Cynde McInnis arrived in San Francisco for this week’s Society for Marine Mammalogy conference after traveling cross-country with an unusual companion: a 43-foot-long inflatable humpback whale.
McInnis coordinates education for Cape Ann Whale Watch in Massachusetts, which focuses on traditional flesh-and-blood whales. But on the side, she runs a company called The Whalemobile. She drives her blowup cetacean to schools and other sites and uses it to teach people about whales and the environment. The whale is modeled after a real animal she knows well—a female humpback named Nile.
Right now McInnis is halfway through a seven-week tour of the country with her family. The inflatable whale has made stops in Maryland, Pennsylvania, Indiana, Illinois, and Tennessee. After the conference, McInnis will start back across the country with her family and whale, though their plans are still open. I met up with her in San Francisco to talk about the surprises and smells of traveling with a whale. (I’ve edited our conversation.)
How did you come to own a life-sized inflatable whale?
Fifteen years ago, I wanted to get an Oscar Meyer Wienermobile, add a tail and flippers, and drive around the country teaching people about whales. I’ve wanted to do it since I graduated from college. And then more recently I thought, if I got a really nice inflatable whale, then I could take it into schools. So about three and a half years ago I found this company in Minnesota that had made a couple whales, and they looked really good. I talked to them and we designed it together. I sent in pictures of Nile, her flippers and her tail, and they painted it.
What does this company normally make?
Sports tunnels, or just advertising inflatables, anything like that.
So they weren’t fazed by your request?
No, no. They were very good about it. I was very picky because I really wanted it to look accurate. The first design they gave me had this really goofy smile and I said no, it needs to look a little more realistic than that! So I think they did a fabulous job. Especially the eye, which is my favorite thing to see on a whale watch. The kids get attracted to that too. They’ll go up and they’ll just want to touch it.
What happens at a Whalemobile event?
Usually I do school visits. It’s best in a gym. I do a half-hour presentation, I show them video of Nile, and I talk to them a little bit about whales in Massachusetts. And then I inflate it in front of them. I use the same compressor you’d use to blow up a bounce house. It inflates in 45 seconds, and their reaction to seeing it—it’s like they can’t believe it gets so big.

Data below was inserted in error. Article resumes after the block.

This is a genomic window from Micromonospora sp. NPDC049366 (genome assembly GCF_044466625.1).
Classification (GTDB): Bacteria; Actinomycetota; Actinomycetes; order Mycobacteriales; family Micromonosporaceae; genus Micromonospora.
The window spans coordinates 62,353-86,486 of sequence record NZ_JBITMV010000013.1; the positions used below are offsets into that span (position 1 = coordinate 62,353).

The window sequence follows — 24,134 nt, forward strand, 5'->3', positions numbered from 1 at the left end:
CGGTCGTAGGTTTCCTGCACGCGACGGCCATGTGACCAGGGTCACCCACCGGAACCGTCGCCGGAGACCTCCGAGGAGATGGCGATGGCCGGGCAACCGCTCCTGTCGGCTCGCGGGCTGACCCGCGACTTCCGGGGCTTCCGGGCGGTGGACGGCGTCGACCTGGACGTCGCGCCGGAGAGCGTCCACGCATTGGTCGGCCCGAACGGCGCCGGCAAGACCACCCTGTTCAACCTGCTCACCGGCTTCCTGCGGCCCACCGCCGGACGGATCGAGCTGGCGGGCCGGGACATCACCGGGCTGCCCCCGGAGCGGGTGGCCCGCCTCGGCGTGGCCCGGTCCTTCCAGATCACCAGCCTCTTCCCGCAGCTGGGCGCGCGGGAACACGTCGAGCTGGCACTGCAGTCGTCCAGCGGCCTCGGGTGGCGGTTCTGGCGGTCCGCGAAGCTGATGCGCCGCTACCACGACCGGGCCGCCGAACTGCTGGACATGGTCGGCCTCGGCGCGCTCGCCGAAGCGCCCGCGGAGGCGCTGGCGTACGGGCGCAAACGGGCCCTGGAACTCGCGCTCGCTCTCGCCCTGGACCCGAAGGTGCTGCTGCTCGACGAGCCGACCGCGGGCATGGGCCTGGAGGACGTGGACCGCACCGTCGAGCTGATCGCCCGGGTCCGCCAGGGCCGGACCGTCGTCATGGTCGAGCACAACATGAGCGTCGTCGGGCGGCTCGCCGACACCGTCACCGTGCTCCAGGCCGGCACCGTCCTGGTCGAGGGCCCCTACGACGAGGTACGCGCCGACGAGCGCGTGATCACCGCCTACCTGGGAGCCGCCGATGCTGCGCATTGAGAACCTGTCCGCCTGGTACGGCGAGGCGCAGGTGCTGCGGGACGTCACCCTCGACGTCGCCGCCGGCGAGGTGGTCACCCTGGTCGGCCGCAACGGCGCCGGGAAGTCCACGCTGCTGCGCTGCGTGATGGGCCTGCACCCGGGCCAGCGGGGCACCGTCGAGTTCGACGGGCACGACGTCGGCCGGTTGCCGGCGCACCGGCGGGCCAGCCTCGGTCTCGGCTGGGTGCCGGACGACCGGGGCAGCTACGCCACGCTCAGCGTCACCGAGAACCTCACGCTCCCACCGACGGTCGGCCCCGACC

Then about 20 kids at once can go inside. I had the heart, lungs, stomach, ribs and vertebrae sewn on the inner walls of the whale. So I talk about how whales and humans are similar.
And the whale fits in the car with all of you when it’s deflated?
There’s four of us, my husband and me and my 6- and 9-year-old. We don’t have a lot of other stuff with us! Half the back of the minivan is whale stuff and the other half is travel stuff.
Does it have an overpowering rubbery smell in the car?
It doesn’t anymore. It kind of did in the beginning. Now it smells like feet, because I make the kids take their shoes off when they go inside. I’m really protective of it. I don’t let the kids touch the sides or climb on it.
How have kids responded?
In the Midwest it was interesting, because the questions they asked were different. They were more about size. I think that was because it was not at all in the realm of what they’ve thought about. Even out east, a lot of kids have whale watched, or at least are sort of familiar with it. One of the presentations I did in Indiana, there was an assembly with like 700 students. They had so many questions afterward! It was really fun because they’ve just been engaged and listening and really, really excited.
What do you think they get out of it?
After the kids go in the whale, we talk about ocean trash. I think that’s a threat the kids can relate to. The fact that trash is a problem for animals and it starts in your backyard, we relate that to the kids and talk about what they can do to help. So that’s my main message. It’s about caring about the environment, and using whales as the tool to inspire people to start caring.
For these kids, I don’t expect them to go out and clean up everything in their backyard the next day, although maybe they will. But it sparks something in them, hopefully.
What are your goals for the Whalemobile?
I would love to get a sponsor. It’s a great thing for the kids, but it is hard for the schools to pay for. And I would love to have more of them, more cars and whales.
What’s special about the original Nile?
I’ve seen her every year but one, and I’ve been whale watching since 1994. But the only place she’s been seen, pretty much, is off the coast of Massachusetts. She’s 28, and she’s had five calves at this point.
When I do visits I bring brochures and coupons and try to get kids to come whale watching. I had this five-year-old boy from Holyoke, he came whale watching a week after I had been out there. And he got out of the car in the parking lot and he said, “We’re gonna see Nile today!” And then she was the first whale we saw.
It’s not even something I had anticipated—the kids making this attachment to not just whales, but this actual whale.